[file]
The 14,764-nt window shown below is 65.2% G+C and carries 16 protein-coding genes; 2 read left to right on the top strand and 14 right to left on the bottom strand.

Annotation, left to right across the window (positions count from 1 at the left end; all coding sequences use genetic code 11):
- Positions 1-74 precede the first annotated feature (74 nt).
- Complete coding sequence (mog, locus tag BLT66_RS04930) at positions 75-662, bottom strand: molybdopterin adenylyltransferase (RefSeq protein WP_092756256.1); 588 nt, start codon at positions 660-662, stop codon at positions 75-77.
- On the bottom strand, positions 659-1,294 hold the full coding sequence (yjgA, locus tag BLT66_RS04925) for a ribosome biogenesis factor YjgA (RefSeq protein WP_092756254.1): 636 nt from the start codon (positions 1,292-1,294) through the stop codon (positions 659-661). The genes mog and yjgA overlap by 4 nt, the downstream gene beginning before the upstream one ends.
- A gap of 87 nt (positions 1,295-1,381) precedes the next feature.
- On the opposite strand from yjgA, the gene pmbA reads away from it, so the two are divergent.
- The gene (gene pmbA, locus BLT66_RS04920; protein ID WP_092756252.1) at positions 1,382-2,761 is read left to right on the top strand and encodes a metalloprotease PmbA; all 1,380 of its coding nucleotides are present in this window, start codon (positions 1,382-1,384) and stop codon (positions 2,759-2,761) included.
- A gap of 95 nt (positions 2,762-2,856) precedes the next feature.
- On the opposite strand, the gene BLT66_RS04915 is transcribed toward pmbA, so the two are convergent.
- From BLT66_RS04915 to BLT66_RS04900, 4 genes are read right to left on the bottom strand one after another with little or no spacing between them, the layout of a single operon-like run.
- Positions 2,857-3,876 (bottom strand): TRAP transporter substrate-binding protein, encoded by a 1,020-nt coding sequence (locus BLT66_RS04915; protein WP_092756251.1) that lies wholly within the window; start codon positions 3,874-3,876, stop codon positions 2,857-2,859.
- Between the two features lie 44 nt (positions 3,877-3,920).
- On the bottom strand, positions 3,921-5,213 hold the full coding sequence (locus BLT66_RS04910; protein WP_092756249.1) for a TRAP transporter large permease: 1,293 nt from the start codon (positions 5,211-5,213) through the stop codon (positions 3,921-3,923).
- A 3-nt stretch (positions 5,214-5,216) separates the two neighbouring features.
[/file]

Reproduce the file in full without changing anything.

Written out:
The 14,764-nt window shown below is 65.2% G+C and carries 16 protein-coding genes; 2 read left to right on the top strand and 14 right to left on the bottom strand.

Annotation, left to right across the window (positions count from 1 at the left end; all coding sequences use genetic code 11):
- Positions 1-74 precede the first annotated feature (74 nt).
- Complete coding sequence (mog, locus tag BLT66_RS04930) at positions 75-662, bottom strand: molybdopterin adenylyltransferase (RefSeq protein WP_092756256.1); 588 nt, start codon at positions 660-662, stop codon at positions 75-77.
- On the bottom strand, positions 659-1,294 hold the full coding sequence (yjgA, locus tag BLT66_RS04925) for a ribosome biogenesis factor YjgA (RefSeq protein WP_092756254.1): 636 nt from the start codon (positions 1,292-1,294) through the stop codon (positions 659-661). The genes mog and yjgA overlap by 4 nt, the downstream gene beginning before the upstream one ends.
- A gap of 87 nt (positions 1,295-1,381) precedes the next feature.
- On the opposite strand from yjgA, the gene pmbA reads away from it, so the two are divergent.
- The gene (gene pmbA, locus BLT66_RS04920; protein ID WP_092756252.1) at positions 1,382-2,761 is read left to right on the top strand and encodes a metalloprotease PmbA; all 1,380 of its coding nucleotides are present in this window, start codon (positions 1,382-1,384) and stop codon (positions 2,759-2,761) included.
- A gap of 95 nt (positions 2,762-2,856) precedes the next feature.
- On the opposite strand, the gene BLT66_RS04915 is transcribed toward pmbA, so the two are convergent.
- From BLT66_RS04915 to BLT66_RS04900, 4 genes are read right to left on the bottom strand one after another with little or no spacing between them, the layout of a single operon-like run.
- Positions 2,857-3,876 (bottom strand): TRAP transporter substrate-binding protein, encoded by a 1,020-nt coding sequence (locus BLT66_RS04915; protein WP_092756251.1) that lies wholly within the window; start codon positions 3,874-3,876, stop codon positions 2,857-2,859.
- Between the two features lie 44 nt (positions 3,877-3,920).
- On the bottom strand, positions 3,921-5,213 hold the full coding sequence (locus BLT66_RS04910; protein WP_092756249.1) for a TRAP transporter large permease: 1,293 nt from the start codon (positions 5,211-5,213) through the stop codon (positions 3,921-3,923).
- A 3-nt stretch (positions 5,214-5,216) separates the two neighbouring features.